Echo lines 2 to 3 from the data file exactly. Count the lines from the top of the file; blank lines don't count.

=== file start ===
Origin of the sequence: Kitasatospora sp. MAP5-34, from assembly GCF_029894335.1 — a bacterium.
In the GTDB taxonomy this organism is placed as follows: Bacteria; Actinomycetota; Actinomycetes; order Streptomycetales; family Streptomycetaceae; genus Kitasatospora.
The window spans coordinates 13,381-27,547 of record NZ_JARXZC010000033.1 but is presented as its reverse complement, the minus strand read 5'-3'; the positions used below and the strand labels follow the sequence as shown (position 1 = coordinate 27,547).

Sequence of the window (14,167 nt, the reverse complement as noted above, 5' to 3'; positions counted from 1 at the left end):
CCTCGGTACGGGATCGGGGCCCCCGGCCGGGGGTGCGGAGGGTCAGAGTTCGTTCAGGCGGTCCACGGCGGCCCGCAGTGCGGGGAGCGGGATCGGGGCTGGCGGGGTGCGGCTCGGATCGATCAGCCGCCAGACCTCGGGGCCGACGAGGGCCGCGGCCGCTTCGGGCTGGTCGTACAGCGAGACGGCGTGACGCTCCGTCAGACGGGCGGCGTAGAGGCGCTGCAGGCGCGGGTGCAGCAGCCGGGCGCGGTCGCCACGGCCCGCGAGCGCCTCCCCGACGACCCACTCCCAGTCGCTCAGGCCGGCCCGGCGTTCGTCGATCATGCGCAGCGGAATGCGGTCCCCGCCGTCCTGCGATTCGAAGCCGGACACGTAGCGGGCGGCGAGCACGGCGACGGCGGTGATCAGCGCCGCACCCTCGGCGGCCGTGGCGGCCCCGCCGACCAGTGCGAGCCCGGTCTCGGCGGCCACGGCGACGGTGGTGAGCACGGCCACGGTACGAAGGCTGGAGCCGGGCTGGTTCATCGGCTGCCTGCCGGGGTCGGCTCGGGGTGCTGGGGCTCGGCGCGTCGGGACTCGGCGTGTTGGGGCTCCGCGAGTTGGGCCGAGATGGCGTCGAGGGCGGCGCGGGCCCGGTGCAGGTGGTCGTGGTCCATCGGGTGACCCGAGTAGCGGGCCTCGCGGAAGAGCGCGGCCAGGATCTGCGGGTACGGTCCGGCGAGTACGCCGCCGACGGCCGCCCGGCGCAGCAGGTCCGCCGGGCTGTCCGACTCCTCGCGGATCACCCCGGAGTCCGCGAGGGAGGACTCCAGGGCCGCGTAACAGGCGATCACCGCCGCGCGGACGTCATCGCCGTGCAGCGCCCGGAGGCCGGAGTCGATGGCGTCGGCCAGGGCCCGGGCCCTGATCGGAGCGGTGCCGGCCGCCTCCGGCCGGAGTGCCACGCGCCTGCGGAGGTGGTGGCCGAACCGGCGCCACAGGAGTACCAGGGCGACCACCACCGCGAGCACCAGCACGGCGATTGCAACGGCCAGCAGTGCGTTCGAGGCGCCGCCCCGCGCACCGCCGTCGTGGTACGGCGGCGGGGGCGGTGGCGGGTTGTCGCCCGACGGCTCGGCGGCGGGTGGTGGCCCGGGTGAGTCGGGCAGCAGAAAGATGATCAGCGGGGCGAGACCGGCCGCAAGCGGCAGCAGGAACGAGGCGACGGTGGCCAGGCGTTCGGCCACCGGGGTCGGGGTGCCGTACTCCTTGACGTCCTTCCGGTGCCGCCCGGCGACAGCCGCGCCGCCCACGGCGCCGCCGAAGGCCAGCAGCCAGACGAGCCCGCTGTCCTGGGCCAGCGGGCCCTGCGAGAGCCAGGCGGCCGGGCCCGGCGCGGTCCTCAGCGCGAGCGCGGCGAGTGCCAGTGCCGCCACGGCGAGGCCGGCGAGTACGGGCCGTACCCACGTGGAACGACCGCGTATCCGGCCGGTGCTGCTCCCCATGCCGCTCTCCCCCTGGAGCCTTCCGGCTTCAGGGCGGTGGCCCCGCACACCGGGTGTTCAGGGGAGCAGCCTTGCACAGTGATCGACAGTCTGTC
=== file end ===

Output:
In the GTDB taxonomy this organism is placed as follows: Bacteria; Actinomycetota; Actinomycetes; order Streptomycetales; family Streptomycetaceae; genus Kitasatospora.
The window spans coordinates 13,381-27,547 of record NZ_JARXZC010000033.1 but is presented as its reverse complement, the minus strand read 5'-3'; the positions used below and the strand labels follow the sequence as shown (position 1 = coordinate 27,547).